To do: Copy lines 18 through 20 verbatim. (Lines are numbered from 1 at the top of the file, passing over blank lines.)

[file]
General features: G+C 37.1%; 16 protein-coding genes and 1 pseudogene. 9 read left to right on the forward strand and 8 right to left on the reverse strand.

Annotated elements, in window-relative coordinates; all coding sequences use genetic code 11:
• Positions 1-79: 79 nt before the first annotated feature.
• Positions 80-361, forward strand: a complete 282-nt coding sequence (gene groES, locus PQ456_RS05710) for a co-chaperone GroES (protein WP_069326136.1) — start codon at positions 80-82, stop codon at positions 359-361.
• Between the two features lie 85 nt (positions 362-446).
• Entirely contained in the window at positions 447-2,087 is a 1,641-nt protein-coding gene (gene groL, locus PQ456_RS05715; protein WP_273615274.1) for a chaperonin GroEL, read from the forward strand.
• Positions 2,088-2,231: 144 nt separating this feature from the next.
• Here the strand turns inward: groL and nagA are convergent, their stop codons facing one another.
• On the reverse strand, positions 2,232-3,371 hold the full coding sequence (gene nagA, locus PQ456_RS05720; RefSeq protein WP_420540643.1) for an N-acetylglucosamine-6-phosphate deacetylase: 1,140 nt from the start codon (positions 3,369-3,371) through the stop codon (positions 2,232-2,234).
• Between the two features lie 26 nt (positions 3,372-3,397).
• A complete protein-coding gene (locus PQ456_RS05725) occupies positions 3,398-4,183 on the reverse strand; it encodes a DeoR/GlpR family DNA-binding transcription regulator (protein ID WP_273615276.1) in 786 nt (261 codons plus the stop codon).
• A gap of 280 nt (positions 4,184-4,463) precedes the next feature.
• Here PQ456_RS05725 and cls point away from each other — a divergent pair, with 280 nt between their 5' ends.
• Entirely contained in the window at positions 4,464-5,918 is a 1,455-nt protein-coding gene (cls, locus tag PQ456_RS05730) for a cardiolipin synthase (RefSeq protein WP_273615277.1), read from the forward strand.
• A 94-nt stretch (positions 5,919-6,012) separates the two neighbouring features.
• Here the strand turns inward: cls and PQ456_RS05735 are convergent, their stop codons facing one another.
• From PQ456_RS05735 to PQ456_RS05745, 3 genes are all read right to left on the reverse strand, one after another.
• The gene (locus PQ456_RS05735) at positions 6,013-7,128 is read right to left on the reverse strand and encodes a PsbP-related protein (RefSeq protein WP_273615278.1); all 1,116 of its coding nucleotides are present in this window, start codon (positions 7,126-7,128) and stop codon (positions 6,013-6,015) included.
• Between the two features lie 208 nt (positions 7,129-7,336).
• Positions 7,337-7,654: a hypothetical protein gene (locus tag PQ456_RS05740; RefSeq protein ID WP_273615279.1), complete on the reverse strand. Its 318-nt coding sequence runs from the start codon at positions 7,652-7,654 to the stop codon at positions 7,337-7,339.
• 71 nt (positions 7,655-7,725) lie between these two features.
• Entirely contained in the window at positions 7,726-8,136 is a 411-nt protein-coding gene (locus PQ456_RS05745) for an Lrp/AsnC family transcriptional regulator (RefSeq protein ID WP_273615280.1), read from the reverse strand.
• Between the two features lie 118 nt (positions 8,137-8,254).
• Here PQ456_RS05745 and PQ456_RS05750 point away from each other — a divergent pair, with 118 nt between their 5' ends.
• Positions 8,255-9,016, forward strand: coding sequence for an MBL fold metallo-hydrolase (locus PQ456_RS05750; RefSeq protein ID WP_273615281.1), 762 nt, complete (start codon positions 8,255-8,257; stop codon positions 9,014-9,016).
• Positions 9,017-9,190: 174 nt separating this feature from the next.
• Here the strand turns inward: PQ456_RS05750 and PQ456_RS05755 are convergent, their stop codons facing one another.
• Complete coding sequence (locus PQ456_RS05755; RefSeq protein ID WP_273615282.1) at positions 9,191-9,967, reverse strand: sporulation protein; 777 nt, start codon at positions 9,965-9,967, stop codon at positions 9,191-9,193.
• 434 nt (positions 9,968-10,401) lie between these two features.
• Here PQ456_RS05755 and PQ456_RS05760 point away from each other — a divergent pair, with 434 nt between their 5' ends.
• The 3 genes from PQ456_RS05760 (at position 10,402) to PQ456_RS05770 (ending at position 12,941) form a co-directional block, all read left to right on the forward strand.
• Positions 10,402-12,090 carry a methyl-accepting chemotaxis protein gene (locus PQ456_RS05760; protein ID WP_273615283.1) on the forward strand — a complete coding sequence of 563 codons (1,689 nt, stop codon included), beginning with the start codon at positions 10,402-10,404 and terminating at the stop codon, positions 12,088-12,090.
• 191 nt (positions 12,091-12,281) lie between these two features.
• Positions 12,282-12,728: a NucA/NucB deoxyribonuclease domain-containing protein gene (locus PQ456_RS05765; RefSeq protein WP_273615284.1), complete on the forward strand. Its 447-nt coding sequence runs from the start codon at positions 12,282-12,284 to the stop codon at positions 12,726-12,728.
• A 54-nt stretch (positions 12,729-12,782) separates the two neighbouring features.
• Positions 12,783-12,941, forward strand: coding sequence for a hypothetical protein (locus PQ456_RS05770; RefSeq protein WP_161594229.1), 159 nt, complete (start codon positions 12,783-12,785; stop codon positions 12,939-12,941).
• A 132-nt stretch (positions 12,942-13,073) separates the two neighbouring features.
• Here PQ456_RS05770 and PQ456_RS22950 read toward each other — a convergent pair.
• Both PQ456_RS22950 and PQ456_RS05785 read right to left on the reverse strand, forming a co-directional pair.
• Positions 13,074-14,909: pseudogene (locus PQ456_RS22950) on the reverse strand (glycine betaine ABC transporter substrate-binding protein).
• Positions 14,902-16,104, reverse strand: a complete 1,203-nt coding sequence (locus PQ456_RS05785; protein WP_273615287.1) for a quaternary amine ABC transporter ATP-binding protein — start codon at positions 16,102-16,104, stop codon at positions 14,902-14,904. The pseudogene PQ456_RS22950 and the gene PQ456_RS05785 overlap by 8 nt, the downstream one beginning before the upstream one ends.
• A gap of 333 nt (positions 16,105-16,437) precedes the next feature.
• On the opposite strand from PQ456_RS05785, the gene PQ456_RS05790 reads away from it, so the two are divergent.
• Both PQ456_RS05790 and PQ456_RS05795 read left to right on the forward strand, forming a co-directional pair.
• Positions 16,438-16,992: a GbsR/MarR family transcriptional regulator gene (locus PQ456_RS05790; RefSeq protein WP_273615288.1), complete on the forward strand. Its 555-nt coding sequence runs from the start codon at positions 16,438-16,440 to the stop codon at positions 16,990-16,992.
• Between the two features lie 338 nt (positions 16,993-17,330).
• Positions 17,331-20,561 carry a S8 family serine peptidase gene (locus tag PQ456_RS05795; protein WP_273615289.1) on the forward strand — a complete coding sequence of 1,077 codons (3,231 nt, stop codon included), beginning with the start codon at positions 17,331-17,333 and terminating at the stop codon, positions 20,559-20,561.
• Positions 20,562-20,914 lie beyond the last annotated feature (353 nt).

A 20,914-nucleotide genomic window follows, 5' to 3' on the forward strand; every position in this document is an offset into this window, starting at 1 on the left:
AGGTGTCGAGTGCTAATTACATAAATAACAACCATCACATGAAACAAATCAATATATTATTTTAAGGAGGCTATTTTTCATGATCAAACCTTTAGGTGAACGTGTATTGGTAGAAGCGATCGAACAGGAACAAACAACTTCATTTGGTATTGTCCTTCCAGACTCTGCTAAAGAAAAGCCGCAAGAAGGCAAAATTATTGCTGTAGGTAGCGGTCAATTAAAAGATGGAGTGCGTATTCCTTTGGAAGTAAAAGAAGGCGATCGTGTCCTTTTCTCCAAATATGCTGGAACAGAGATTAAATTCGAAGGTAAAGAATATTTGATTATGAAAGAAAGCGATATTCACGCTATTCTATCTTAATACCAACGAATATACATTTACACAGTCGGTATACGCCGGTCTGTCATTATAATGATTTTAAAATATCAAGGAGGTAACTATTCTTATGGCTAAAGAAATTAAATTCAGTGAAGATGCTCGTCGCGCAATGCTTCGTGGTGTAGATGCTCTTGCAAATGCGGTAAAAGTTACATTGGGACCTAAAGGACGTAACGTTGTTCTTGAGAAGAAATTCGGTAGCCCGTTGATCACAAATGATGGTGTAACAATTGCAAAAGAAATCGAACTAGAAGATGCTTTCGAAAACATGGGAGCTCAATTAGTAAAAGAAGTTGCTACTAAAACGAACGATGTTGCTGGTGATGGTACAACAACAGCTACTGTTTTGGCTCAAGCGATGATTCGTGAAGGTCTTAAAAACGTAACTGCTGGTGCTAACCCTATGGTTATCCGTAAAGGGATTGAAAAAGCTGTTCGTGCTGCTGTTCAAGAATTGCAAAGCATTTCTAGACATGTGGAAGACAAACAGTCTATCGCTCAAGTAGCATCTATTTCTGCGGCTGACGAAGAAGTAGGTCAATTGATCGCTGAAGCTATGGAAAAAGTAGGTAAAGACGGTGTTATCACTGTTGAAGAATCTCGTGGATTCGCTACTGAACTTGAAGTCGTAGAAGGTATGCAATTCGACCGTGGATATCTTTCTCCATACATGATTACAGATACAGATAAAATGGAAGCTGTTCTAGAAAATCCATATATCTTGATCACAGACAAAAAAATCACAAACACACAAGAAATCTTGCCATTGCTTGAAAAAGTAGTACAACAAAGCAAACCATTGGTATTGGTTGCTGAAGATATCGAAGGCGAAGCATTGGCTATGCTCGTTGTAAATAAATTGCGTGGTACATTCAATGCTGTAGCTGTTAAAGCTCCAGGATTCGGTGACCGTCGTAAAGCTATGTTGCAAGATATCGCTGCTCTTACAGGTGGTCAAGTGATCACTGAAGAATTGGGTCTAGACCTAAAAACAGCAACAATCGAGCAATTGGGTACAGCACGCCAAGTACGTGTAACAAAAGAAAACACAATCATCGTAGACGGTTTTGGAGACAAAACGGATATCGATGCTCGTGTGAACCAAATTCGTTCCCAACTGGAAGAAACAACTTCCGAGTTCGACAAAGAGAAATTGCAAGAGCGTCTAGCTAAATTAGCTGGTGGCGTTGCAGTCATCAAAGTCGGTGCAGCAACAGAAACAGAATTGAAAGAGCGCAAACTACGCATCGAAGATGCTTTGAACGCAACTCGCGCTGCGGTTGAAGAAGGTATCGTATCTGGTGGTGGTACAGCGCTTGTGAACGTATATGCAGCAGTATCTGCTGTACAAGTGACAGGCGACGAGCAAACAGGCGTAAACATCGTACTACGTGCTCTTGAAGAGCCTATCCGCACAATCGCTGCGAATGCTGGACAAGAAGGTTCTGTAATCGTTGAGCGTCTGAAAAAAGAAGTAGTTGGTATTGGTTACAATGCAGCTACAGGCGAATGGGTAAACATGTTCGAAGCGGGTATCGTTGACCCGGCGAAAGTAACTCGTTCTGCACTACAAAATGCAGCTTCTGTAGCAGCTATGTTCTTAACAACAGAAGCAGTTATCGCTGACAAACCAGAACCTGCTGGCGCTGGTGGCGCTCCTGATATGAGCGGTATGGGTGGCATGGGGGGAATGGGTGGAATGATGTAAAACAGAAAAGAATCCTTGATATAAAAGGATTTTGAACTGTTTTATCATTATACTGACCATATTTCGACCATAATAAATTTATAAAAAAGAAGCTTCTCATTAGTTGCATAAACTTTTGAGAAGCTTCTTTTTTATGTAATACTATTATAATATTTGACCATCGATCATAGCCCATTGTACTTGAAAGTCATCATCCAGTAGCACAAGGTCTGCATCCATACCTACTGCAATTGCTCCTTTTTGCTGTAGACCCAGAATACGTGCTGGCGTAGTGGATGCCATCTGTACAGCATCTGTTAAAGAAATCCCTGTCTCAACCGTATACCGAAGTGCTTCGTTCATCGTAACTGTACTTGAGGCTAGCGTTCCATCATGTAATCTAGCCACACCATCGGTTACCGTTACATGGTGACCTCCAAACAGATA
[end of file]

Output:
• The gene (locus PQ456_RS05735) at positions 6,013-7,128 is read right to left on the reverse strand and encodes a PsbP-related protein (RefSeq protein WP_273615278.1); all 1,116 of its coding nucleotides are present in this window, start codon (positions 7,126-7,128) and stop codon (positions 6,013-6,015) included.
• Between the two features lie 208 nt (positions 7,129-7,336).
• Positions 7,337-7,654: a hypothetical protein gene (locus tag PQ456_RS05740; RefSeq protein ID WP_273615279.1), complete on the reverse strand. Its 318-nt coding sequence runs from the start codon at positions 7,652-7,654 to the stop codon at positions 7,337-7,339.